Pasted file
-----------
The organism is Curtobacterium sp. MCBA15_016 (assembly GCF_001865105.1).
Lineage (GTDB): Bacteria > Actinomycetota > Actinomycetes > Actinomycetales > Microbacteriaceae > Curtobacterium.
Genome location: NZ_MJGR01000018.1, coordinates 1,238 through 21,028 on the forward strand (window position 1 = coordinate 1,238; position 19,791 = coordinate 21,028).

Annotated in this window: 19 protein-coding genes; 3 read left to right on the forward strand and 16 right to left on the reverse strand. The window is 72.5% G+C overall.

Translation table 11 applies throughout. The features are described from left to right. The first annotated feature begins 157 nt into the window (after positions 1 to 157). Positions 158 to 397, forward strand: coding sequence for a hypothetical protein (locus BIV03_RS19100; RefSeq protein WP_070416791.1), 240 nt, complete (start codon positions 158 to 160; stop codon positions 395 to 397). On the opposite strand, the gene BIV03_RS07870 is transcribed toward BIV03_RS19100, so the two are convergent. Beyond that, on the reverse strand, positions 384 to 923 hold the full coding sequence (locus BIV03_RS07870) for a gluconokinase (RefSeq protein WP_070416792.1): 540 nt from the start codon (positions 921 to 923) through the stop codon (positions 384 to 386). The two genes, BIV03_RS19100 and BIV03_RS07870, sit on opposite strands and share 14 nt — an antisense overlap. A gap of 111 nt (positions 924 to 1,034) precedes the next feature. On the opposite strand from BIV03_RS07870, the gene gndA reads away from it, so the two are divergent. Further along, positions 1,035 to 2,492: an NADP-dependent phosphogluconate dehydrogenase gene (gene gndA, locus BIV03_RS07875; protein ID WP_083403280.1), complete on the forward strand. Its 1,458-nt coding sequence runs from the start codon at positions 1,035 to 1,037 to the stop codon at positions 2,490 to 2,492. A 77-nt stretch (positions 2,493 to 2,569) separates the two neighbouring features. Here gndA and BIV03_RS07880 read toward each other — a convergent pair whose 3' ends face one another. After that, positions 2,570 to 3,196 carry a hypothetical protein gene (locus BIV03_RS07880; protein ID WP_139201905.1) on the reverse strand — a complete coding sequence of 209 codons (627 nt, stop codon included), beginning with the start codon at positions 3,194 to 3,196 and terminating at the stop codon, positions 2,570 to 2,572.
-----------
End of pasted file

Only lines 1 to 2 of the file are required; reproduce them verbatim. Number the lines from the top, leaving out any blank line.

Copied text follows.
The organism is Curtobacterium sp. MCBA15_016 (assembly GCF_001865105.1).
Lineage (GTDB): Bacteria > Actinomycetota > Actinomycetes > Actinomycetales > Microbacteriaceae > Curtobacterium.